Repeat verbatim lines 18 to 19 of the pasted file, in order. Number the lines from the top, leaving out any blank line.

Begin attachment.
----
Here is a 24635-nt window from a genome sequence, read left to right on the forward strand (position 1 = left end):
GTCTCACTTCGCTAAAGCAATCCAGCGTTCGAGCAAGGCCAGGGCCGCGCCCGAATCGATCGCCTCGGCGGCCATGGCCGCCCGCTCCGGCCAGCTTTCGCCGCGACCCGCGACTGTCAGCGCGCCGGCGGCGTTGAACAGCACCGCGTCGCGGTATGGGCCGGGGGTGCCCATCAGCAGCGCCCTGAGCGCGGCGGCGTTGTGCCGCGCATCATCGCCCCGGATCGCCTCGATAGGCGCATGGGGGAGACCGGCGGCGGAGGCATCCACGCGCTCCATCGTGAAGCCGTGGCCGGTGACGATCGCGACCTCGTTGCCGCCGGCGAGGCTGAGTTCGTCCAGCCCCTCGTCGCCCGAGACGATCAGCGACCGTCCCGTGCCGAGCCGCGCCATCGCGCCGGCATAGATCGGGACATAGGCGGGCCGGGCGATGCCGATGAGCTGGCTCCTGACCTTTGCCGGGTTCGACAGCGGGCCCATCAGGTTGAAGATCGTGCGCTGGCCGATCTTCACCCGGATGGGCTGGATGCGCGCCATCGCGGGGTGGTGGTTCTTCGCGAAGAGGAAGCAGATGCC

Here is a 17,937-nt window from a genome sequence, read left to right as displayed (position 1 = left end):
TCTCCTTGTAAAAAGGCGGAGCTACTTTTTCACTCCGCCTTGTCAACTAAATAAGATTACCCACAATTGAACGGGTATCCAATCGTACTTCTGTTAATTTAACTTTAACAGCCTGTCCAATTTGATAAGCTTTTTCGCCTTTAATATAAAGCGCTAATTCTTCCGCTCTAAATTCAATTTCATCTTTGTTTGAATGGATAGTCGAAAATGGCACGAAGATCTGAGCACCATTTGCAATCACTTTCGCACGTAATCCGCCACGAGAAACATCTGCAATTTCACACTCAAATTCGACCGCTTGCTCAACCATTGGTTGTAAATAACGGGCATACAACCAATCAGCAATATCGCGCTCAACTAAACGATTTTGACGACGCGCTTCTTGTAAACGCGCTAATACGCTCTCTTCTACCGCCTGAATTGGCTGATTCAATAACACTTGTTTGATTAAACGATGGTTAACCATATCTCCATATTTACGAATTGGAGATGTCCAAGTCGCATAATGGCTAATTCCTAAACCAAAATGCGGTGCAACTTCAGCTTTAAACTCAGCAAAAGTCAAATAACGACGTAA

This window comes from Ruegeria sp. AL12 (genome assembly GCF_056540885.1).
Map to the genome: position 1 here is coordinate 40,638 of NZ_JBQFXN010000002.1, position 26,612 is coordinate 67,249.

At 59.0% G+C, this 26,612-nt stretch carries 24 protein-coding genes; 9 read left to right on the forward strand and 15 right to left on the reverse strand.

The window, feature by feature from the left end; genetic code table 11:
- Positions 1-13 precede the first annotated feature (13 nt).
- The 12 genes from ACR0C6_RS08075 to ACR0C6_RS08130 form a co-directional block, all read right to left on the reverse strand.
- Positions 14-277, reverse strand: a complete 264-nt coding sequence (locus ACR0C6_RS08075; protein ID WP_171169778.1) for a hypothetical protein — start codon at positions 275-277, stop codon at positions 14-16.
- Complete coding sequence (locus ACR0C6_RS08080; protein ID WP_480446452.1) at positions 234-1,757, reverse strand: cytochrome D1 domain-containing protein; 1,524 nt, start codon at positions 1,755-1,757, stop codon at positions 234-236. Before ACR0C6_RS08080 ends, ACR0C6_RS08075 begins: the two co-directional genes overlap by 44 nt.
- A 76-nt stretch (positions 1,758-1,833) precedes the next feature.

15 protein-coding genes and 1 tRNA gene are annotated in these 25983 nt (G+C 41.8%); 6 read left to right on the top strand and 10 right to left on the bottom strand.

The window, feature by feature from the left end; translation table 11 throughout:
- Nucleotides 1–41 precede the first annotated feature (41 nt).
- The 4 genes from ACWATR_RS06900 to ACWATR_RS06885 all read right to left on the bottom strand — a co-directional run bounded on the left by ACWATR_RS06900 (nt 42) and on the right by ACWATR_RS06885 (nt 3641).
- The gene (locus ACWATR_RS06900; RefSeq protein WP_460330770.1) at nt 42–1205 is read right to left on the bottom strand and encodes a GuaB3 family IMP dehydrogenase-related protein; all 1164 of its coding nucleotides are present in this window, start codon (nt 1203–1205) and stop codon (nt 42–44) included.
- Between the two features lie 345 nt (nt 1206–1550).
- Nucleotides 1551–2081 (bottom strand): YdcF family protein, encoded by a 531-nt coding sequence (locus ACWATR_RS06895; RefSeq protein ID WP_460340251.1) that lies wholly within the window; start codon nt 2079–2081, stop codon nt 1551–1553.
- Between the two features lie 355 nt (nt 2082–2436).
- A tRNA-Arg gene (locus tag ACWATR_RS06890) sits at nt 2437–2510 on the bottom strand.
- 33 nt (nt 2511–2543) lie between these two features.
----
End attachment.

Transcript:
- The gene (locus ACWATR_RS06900; RefSeq protein WP_460330770.1) at nt 42–1205 is read right to left on the bottom strand and encodes a GuaB3 family IMP dehydrogenase-related protein; all 1164 of its coding nucleotides are present in this window, start codon (nt 1203–1205) and stop codon (nt 42–44) included.
- Between the two features lie 345 nt (nt 1206–1550).